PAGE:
It’s easy to get hooked on free stuff. This isn’t quite the same scenario, but it’s related: I used to work at magazines where brands would send a constant stream of gifts — beauty products, new clothes, bottles of wine, invitations to private sample sales — to editors like myself, partly to “inform” us about new products but also just to butter us up. When I left those perks for a new job, I’d be lying if I said I wasn’t a bit wistful, if not downright depressed about the future of my wardrobe. But then, I discovered that all those “free” things had actually cost me a lot of mental space. The unspoken pressure to maintain relationships with those generous brands had taken energy and “thank you” emails, and I could now focus that time on more fruitful relationships. Going back to paying for clothes and makeup like a normal person was a drag, but nowhere near as bad as I built it up to be.

My point is, you will probably find that you don’t need your parents’ money nearly as much as you think you do. Life without the emotional cloud of constantly “owing” them will be more comfortable than any couch they can buy you. However, breaking out of these patterns will be a cognitive leap as much as a financial one, and it’ll take time.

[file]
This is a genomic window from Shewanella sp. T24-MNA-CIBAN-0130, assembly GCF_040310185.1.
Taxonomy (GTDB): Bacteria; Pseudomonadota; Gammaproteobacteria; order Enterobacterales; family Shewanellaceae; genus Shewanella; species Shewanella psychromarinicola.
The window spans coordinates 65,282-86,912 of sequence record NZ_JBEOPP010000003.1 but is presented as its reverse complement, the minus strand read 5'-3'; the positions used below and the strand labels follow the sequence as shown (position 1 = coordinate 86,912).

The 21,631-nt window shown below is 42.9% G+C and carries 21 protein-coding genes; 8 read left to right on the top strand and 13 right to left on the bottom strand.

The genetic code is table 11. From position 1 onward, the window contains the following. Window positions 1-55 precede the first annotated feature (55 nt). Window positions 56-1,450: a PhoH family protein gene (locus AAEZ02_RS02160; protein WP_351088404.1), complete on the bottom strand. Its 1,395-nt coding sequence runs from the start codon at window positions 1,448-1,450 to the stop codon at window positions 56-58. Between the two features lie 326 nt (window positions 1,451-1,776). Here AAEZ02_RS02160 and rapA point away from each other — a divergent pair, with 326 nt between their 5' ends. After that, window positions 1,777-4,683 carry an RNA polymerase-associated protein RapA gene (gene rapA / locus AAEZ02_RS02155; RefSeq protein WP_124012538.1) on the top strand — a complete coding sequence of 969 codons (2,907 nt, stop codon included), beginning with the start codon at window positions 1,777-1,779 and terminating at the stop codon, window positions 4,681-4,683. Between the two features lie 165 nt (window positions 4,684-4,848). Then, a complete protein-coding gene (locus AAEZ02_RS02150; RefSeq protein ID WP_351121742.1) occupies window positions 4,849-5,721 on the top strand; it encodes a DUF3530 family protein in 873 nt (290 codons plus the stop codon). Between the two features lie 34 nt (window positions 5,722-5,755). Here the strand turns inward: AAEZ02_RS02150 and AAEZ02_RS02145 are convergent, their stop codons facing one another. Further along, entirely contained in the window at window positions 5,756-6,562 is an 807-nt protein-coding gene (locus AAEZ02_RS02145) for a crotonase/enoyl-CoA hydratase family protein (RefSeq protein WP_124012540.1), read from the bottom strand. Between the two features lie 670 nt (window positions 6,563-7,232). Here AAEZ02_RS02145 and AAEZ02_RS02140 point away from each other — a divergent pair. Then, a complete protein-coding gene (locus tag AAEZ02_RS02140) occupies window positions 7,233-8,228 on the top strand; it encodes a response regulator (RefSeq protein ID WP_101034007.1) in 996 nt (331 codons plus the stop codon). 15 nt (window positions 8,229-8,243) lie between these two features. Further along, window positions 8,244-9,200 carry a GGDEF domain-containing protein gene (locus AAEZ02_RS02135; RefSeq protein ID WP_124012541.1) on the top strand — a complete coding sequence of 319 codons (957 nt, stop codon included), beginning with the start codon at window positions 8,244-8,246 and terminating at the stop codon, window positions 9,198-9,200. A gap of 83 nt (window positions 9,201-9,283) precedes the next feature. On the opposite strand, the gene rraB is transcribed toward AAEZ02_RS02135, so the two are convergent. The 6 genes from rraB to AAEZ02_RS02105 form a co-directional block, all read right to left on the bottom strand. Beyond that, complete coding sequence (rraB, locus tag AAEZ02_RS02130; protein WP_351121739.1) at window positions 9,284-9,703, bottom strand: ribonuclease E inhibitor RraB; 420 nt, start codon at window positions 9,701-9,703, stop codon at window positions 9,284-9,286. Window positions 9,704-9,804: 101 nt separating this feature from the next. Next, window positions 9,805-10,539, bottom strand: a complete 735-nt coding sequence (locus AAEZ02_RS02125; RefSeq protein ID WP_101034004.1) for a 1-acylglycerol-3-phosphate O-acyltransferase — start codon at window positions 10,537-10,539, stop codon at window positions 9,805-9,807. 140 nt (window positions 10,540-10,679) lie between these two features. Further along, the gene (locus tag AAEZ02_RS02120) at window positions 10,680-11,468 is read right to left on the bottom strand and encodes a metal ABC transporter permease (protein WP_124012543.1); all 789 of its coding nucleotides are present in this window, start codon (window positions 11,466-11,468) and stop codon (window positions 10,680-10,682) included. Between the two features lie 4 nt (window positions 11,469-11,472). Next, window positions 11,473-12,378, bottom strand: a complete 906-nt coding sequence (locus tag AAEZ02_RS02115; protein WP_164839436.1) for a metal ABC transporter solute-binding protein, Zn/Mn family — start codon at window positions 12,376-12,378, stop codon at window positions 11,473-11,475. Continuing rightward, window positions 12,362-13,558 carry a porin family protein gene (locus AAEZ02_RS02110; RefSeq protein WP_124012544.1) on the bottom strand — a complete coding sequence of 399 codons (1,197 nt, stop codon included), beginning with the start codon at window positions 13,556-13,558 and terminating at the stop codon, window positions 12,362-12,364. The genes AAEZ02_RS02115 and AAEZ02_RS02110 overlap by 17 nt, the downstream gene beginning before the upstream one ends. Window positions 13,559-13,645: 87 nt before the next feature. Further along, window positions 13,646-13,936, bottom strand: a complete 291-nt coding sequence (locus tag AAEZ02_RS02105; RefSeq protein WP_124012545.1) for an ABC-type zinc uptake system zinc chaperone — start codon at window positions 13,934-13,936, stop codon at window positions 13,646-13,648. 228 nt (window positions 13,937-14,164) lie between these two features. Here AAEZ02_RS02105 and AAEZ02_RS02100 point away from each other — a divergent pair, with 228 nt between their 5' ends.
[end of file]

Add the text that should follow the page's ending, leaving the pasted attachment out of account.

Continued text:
By keeping you in their honey trap, your parents are implying that you don’t have what it takes to make it on your own. This tends to become a self-fulfilling prophecy: A recent ten-year study showed that young adults are more likely to develop positive financial habits if their parents expect them to do so. “Even if your parents are terrible role models and never talk to you at all about finances, our data shows that if they express an expectation that you will do well with money, you will be far more likely to succeed,” says Patricia Seaman, a director at the National Endowment for Financial Education. “Unfortunately, the opposite is true as well.” When your parents say that they don’t like to see you “suffer financially,” the message is that you’re incapable of living up to their standards under your own steam. And this may be true, but as you pointed out in your letter, their standards are different from yours. Maybe you can’t afford to buy yourself a houseful of fancy furniture and then fly it all across the country, but remember: You didn’t want to anyway.